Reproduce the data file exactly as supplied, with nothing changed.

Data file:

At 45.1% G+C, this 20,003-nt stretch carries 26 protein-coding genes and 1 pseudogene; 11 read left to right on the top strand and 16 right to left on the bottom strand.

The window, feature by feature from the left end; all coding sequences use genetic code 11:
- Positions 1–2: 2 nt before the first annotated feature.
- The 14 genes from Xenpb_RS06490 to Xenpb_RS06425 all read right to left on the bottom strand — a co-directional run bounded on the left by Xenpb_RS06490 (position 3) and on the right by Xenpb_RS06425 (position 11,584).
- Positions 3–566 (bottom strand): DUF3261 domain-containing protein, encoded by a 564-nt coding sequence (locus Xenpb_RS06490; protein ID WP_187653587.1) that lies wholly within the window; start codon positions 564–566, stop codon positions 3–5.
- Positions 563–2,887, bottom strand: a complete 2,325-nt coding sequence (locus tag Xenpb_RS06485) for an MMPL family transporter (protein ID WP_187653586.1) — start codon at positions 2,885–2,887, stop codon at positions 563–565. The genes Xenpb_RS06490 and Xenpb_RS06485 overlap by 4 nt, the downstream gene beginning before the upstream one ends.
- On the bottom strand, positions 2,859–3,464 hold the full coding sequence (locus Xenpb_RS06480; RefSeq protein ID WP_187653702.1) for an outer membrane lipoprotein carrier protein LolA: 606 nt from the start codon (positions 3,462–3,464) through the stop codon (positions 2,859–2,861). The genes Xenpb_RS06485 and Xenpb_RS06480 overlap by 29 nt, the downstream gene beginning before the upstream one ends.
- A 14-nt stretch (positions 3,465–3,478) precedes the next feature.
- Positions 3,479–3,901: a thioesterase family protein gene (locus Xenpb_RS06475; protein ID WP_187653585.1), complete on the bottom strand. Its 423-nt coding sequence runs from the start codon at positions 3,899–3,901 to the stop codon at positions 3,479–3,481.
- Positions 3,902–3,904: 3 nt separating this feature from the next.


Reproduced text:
At 45.1% G+C, this 20,003-nt stretch carries 26 protein-coding genes and 1 pseudogene; 11 read left to right on the top strand and 16 right to left on the bottom strand.

The window, feature by feature from the left end; all coding sequences use genetic code 11:
- Positions 1–2: 2 nt before the first annotated feature.
- The 14 genes from Xenpb_RS06490 to Xenpb_RS06425 all read right to left on the bottom strand — a co-directional run bounded on the left by Xenpb_RS06490 (position 3) and on the right by Xenpb_RS06425 (position 11,584).
- Positions 3–566 (bottom strand): DUF3261 domain-containing protein, encoded by a 564-nt coding sequence (locus Xenpb_RS06490; protein ID WP_187653587.1) that lies wholly within the window; start codon positions 564–566, stop codon positions 3–5.
- Positions 563–2,887, bottom strand: a complete 2,325-nt coding sequence (locus tag Xenpb_RS06485) for an MMPL family transporter (protein ID WP_187653586.1) — start codon at positions 2,885–2,887, stop codon at positions 563–565. The genes Xenpb_RS06490 and Xenpb_RS06485 overlap by 4 nt, the downstream gene beginning before the upstream one ends.
- On the bottom strand, positions 2,859–3,464 hold the full coding sequence (locus Xenpb_RS06480; RefSeq protein ID WP_187653702.1) for an outer membrane lipoprotein carrier protein LolA: 606 nt from the start codon (positions 3,462–3,464) through the stop codon (positions 2,859–2,861). The genes Xenpb_RS06485 and Xenpb_RS06480 overlap by 29 nt, the downstream gene beginning before the upstream one ends.
- A 14-nt stretch (positions 3,465–3,478) precedes the next feature.
- Positions 3,479–3,901: a thioesterase family protein gene (locus Xenpb_RS06475; protein ID WP_187653585.1), complete on the bottom strand. Its 423-nt coding sequence runs from the start codon at positions 3,899–3,901 to the stop codon at positions 3,479–3,481.
- Positions 3,902–3,904: 3 nt separating this feature from the next.